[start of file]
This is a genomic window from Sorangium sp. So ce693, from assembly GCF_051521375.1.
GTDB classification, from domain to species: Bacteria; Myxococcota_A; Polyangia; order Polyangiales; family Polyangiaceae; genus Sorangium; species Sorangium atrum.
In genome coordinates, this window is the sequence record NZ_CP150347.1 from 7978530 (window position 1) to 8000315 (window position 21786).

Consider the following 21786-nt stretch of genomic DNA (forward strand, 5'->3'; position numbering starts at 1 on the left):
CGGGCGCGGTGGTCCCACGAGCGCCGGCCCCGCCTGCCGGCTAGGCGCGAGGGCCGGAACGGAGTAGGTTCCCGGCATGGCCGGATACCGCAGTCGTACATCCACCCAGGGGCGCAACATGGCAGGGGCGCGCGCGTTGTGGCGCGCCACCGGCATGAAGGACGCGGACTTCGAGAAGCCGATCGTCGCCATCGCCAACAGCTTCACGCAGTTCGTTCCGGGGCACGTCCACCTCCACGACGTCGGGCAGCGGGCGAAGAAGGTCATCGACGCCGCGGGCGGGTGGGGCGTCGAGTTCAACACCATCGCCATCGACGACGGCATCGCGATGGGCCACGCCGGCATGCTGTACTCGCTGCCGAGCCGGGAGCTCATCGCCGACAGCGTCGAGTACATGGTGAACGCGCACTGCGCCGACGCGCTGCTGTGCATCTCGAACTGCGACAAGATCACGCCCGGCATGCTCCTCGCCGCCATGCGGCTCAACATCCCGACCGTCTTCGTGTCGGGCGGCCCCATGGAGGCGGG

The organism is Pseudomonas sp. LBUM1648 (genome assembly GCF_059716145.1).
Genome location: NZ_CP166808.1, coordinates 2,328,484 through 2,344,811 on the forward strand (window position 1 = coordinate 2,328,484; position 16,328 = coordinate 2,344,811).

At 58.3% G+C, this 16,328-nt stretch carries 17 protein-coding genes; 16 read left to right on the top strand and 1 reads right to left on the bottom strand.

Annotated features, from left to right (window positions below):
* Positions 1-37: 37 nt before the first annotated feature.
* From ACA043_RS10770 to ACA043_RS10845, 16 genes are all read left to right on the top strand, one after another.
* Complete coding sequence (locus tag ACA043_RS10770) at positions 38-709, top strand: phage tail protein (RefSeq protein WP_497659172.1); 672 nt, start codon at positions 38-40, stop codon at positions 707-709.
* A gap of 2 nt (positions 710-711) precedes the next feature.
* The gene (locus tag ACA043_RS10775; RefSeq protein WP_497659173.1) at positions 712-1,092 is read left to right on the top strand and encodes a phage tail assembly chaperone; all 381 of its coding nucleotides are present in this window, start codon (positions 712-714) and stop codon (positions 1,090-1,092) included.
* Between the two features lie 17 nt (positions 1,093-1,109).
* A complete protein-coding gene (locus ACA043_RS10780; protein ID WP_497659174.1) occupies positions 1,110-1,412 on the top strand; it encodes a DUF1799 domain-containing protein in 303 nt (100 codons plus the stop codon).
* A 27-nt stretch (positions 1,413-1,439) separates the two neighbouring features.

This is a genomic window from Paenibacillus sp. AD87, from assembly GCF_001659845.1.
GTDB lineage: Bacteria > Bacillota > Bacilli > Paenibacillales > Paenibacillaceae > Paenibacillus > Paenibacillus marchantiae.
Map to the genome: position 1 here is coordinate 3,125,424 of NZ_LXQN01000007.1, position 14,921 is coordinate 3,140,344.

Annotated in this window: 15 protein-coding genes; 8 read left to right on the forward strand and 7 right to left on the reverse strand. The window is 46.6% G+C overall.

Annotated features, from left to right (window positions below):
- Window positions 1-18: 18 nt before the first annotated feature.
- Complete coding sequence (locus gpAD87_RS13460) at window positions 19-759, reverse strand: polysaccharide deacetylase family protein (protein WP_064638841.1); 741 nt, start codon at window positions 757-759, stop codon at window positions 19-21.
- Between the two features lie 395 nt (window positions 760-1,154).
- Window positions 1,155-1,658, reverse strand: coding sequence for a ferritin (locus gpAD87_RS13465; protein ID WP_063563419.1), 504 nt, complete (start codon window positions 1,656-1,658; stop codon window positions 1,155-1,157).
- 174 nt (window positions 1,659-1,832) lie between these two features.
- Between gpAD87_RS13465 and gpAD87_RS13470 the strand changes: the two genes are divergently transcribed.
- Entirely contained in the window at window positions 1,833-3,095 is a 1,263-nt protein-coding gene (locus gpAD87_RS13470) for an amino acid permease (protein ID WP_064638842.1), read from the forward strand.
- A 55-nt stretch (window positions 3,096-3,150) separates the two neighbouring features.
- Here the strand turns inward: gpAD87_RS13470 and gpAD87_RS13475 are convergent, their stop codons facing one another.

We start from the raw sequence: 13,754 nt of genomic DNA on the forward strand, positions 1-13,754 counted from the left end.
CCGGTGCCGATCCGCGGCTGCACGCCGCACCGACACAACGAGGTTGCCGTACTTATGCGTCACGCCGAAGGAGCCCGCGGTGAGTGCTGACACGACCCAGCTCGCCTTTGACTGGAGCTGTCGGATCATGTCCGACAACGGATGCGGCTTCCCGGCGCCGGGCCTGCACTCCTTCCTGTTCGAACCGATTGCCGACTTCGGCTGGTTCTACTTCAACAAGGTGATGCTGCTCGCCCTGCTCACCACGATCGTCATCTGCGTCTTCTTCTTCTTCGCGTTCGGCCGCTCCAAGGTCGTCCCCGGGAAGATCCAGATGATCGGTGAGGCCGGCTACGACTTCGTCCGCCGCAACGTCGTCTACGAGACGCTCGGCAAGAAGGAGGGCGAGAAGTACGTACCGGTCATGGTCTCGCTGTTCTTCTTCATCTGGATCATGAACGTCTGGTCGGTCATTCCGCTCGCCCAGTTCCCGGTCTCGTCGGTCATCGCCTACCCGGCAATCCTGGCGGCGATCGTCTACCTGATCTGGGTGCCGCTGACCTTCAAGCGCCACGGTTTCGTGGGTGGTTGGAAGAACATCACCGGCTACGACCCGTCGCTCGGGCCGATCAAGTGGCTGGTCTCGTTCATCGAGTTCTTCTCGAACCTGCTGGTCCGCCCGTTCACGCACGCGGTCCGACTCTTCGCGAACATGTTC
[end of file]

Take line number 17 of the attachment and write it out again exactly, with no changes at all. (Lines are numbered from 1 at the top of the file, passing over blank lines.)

* A 27-nt stretch (positions 1,413-1,439) separates the two neighbouring features.